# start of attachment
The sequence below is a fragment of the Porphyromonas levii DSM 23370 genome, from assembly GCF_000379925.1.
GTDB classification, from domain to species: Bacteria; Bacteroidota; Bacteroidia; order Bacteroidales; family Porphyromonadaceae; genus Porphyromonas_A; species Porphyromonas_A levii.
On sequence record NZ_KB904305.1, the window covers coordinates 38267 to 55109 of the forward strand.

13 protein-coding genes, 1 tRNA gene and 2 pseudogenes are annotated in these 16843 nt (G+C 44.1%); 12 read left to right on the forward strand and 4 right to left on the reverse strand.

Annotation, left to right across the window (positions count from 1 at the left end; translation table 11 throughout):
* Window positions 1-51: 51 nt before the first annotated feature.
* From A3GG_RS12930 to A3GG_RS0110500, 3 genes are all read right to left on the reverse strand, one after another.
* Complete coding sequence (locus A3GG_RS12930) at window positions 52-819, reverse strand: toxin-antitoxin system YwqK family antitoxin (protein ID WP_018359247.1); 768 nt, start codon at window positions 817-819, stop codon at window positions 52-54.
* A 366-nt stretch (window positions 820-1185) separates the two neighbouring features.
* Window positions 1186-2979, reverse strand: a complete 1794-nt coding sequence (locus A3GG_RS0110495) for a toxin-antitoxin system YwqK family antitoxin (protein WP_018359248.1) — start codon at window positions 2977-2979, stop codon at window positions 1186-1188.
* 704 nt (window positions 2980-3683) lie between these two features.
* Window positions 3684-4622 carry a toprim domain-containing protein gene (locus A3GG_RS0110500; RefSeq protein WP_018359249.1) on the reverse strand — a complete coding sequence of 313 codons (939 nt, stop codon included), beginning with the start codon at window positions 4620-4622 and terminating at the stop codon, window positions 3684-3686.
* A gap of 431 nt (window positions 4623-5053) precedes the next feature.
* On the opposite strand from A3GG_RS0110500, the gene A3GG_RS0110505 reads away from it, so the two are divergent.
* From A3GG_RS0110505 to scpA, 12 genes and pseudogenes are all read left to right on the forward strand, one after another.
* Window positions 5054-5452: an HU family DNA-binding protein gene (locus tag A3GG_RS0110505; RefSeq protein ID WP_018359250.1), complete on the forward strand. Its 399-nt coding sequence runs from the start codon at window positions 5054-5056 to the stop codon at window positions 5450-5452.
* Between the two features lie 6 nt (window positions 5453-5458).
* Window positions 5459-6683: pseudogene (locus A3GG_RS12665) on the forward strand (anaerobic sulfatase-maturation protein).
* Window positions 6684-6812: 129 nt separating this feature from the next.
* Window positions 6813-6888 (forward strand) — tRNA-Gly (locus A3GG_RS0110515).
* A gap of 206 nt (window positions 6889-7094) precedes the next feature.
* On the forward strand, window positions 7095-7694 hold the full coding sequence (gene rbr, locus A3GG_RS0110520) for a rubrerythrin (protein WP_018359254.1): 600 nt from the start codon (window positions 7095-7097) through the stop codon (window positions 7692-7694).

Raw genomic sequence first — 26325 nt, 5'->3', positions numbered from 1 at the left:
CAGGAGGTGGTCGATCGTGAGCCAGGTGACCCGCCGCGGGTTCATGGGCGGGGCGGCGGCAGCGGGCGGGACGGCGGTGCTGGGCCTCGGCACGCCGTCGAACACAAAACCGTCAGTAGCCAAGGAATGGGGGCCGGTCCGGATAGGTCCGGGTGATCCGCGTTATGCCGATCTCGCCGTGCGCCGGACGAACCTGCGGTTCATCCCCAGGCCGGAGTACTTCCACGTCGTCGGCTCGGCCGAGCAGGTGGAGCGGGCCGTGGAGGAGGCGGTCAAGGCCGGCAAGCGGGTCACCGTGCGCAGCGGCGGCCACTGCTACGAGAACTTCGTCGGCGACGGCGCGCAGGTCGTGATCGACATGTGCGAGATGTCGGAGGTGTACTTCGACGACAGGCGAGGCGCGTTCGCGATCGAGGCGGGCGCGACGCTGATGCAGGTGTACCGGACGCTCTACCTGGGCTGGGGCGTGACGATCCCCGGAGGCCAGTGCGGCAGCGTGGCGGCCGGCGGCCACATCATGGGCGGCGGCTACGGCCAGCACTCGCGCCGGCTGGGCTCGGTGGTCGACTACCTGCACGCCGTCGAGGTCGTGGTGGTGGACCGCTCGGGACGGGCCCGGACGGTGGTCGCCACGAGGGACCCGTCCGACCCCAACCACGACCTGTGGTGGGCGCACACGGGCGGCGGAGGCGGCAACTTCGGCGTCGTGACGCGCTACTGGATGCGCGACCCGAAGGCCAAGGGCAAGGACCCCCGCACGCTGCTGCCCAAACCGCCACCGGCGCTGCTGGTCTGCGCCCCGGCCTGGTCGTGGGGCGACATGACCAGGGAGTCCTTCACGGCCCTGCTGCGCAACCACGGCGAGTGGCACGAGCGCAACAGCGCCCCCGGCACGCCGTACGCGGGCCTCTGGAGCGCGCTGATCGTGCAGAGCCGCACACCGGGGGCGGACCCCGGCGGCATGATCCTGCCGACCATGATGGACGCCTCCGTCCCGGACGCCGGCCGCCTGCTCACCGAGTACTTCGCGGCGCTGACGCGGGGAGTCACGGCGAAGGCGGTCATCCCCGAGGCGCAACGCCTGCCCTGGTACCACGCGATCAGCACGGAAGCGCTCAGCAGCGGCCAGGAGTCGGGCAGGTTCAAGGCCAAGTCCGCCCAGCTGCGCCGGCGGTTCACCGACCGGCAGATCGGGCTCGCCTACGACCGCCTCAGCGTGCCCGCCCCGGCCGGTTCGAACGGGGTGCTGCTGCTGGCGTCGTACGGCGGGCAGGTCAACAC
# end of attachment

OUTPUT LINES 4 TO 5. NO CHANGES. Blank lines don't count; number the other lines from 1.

13 protein-coding genes, 1 tRNA gene and 2 pseudogenes are annotated in these 16843 nt (G+C 44.1%); 12 read left to right on the forward strand and 4 right to left on the reverse strand.

Annotation, left to right across the window (positions count from 1 at the left end; translation table 11 throughout):